RM Sotheby's held the The European Sale auction online this week in place of a live auction it would have normally held in Germany.
Among the hundreds of cars that were on the block, 100 were from a single collection owned by retired businessman and race car driver Marcel Petitjean of Strasbourg, France.
The collection included eight Lamborghinis from various points in the brand's storied history. But there were also less familiar Lamborghini models as well. All told, the eight sales brought in nearly $2 million. (Photo by Diana Varga/RM Sotheby's)
1968 Lamborghini Miura P400
Sold for: €715,000 ($808,000)
The Lamborghini Miura is generally regarded as the first modern supercar. There had been some race cars with the engine mounted right behind the seats before it, but the Miura put that concept into a car intended for public roads.
Designed by Marcello Gandini of the Turin, Italy, firm Gruppo Bertone, the Miura is often cited as one of the most beautiful cars ever made. And its 4.0-liter V12 engine helped make it the fastest factory production car of its day, according to RM Sotheby's. (Photo by Diana Varga/RM Sotheby's)
1970 Lamborghini Islero 400 GTS
Sold for: €225,000 ($254,000)
The V12-powered Islero represented the final step in the evolution of Lamborghini's first models, the 350 GT and the 400 GT.
Only 260 Isleros were ever built and only 100 of them were the more powerful GTS variety. It was the only Lamborghini model of this era not designed by Gandini. (Photo by Diana Varga/RM Sotheby's)
1971 Lamborghini Espada Series II by Bertone
Sold for: €96,800 ($109,000)
The Espada was essentially a family supercar with lots of cargo space and relatively roomy back seats. It had the same V12 engine that the Miura had, but it was mounted in front under the hood.
The Espada also sold in higher numbers than the Miura. In fact, it was the most successful Lamborghini model ever sold until the introduction of the Countach in 1974. (Photo by Diana Varga/RM Sotheby's)
1971 Lamborghini Jarama 400 GT
Sold for: €66,000 ($75,000)
The Jarama was introduced in the early 1970s to meet new safety and emissions requirements in the United States, a crucial market for any luxury automaker.
Only 327 of the V12-powered Jaramas were ever made. The Jarama would become the last front-engined Lamborghini model to be introduced until the Urus SUV in 2018. (Photo by Dirk de Jager/RM Sotheby's)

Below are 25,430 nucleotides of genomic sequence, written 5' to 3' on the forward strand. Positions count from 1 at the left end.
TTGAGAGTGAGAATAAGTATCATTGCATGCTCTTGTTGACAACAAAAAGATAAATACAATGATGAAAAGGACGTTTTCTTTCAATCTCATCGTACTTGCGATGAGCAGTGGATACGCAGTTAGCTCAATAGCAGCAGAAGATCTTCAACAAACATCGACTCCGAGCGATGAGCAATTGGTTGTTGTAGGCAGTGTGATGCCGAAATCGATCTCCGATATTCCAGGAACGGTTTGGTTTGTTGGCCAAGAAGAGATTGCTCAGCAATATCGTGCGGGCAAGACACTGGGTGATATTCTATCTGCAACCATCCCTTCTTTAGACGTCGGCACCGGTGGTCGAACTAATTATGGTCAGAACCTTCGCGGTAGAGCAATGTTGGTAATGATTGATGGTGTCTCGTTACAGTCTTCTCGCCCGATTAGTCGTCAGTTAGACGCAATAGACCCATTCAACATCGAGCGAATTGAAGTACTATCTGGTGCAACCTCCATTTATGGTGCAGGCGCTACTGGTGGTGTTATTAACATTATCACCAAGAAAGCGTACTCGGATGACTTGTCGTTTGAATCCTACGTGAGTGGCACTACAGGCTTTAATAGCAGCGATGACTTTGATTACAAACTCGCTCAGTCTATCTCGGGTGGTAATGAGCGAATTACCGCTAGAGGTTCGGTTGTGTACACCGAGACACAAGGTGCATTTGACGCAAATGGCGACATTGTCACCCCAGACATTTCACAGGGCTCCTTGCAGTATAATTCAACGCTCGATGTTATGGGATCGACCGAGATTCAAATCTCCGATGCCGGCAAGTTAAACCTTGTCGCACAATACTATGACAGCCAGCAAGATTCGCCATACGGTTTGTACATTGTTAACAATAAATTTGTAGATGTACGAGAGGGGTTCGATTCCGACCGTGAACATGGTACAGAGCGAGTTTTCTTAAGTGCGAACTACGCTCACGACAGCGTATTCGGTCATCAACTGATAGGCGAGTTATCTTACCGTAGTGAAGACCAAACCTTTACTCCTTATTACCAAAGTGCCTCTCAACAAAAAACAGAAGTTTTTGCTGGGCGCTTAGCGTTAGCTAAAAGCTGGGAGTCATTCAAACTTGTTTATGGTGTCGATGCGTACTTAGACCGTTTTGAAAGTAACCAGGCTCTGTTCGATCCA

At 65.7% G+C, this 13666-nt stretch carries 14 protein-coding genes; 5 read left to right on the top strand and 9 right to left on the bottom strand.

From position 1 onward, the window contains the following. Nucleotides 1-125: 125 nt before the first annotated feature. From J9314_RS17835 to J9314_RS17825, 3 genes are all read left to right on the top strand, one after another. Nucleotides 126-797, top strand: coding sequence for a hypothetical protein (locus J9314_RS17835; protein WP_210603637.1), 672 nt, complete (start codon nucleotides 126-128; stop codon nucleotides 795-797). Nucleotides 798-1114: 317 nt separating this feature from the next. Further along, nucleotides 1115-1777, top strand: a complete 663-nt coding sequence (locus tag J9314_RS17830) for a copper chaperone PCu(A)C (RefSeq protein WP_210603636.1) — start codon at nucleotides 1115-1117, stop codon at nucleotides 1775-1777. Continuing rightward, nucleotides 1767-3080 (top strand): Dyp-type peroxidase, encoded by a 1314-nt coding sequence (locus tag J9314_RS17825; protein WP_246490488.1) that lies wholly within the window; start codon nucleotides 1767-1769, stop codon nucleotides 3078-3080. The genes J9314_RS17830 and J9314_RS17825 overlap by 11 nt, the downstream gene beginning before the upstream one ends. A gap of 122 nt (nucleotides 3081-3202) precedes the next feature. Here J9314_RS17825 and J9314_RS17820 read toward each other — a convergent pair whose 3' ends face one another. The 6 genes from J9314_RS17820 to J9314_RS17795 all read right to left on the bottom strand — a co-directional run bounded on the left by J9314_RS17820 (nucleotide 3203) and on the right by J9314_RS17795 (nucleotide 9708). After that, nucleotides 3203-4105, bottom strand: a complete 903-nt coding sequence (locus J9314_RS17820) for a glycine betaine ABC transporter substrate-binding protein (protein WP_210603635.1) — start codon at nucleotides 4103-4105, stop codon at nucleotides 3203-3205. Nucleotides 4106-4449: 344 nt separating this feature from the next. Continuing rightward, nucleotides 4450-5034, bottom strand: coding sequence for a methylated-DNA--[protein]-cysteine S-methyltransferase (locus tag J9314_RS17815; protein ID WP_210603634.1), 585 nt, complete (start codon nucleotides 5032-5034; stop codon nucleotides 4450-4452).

1974 Lamborghini Urraco P250 S
Sold for: €58,300 ($66,000)
The Urraco, with its back seats and V8 engine, was intended as a more accessible and practical alternative to the Miura. (Photo by Diana Varga/RM Sotheby's)
1979 Lamborghini Countach LP400 S
Sold for: €451,000 ($509,000)
The Countach is the car that has defined Lamborghini style ever since its introduction in the early 1970s. Also designed by Bertone's Gandini, it was intended as a replacement for the Miura.
The V12 engine behind the seats was mounted lengthwise rather than side-to-side. That meant the seats had to move further forward, giving the car its radical proportions. "Maybe I shouldn't say this, but nothing better has been done since," Gandini said in a 2019 interview with CNN. (Photo by Diana Varga/RM Sotheby's)
1986 Lamborghini Jalpa
Sold for: €66,000 ($75,000)
The V8-powered Jalpa was conceived as a more affordable and manageable alternative to the ferocious Countach. Today, it's one of the more affordable classic Lamborghinis. (Photo by Diana Varga/RM Sotheby's)
1991 Lamborghini Diablo
Sold for: €126,000 ($142,000)
Introduced in 1990, the Diablo was Lamborghini's long overdue replacement for the Countach, a model that had been in production in 1974.
The Diablo's initial design was again by Gandini, but it was reworked by Chrysler Corp. designer Tom Gale. (Chrysler had purchased Lamborghini in 1987 and sold it in 1994.)
Powered by a 492-horsepower V12, the Diablo was the first Lamborghini capable of going more than 200 miles an hour. (Photo by Diana Varga/RM Sotheby's)